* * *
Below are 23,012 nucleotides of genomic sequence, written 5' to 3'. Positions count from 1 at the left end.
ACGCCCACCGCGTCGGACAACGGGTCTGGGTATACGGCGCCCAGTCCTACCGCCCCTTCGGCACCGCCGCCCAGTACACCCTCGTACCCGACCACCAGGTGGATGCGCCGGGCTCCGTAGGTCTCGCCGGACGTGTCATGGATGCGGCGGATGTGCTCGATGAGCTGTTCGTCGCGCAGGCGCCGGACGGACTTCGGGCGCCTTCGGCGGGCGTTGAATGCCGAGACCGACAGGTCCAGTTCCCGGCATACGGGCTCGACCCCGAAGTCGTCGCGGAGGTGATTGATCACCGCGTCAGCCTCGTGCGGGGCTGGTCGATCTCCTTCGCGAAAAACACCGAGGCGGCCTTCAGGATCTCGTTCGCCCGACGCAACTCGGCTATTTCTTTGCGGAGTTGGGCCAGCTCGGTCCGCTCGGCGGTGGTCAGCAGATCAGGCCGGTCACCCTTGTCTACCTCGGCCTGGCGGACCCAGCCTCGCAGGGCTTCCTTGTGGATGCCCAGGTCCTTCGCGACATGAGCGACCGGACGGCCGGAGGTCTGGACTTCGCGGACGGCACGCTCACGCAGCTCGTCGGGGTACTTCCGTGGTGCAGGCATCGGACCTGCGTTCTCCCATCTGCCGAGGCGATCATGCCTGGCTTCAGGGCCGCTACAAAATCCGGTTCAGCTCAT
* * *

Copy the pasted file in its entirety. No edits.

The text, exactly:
Below are 23,012 nucleotides of genomic sequence, written 5' to 3'. Positions count from 1 at the left end.
ACGCCCACCGCGTCGGACAACGGGTCTGGGTATACGGCGCCCAGTCCTACCGCCCCTTCGGCACCGCCGCCCAGTACACCCTCGTACCCGACCACCAGGTGGATGCGCCGGGCTCCGTAGGTCTCGCCGGACGTGTCATGGATGCGGCGGATGTGCTCGATGAGCTGTTCGTCGCGCAGGCGCCGGACGGACTTCGGGCGCCTTCGGCGGGCGTTGAATGCCGAGACCGACAGGTCCAGTTCCCGGCATACGGGCTCGACCCCGAAGTCGTCGCGGAGGTGATTGATCACCGCGTCAGCCTCGTGCGGGGCTGGTCGATCTCCTTCGCGAAAAACACCGAGGCGGCCTTCAGGATCTCGTTCGCCCGACGCAACTCGGCTATTTCTTTGCGGAGTTGGGCCAGCTCGGTCCGCTCGGCGGTGGTCAGCAGATCAGGCCGGTCACCCTTGTCTACCTCGGCCTGGCGGACCCAGCCTCGCAGGGCTTCCTTGTGGATGCCCAGGTCCTTCGCGACATGAGCGACCGGACGGCCGGAGGTCTGGACTTCGCGGACGGCACGCTCACGCAGCTCGTCGGGGTACTTCCGTGGTGCAGGCATCGGACCTGCGTTCTCCCATCTGCCGAGGCGATCATGCCTGGCTTCAGGGCCGCTACAAAATCCGGTTCAGCTCAT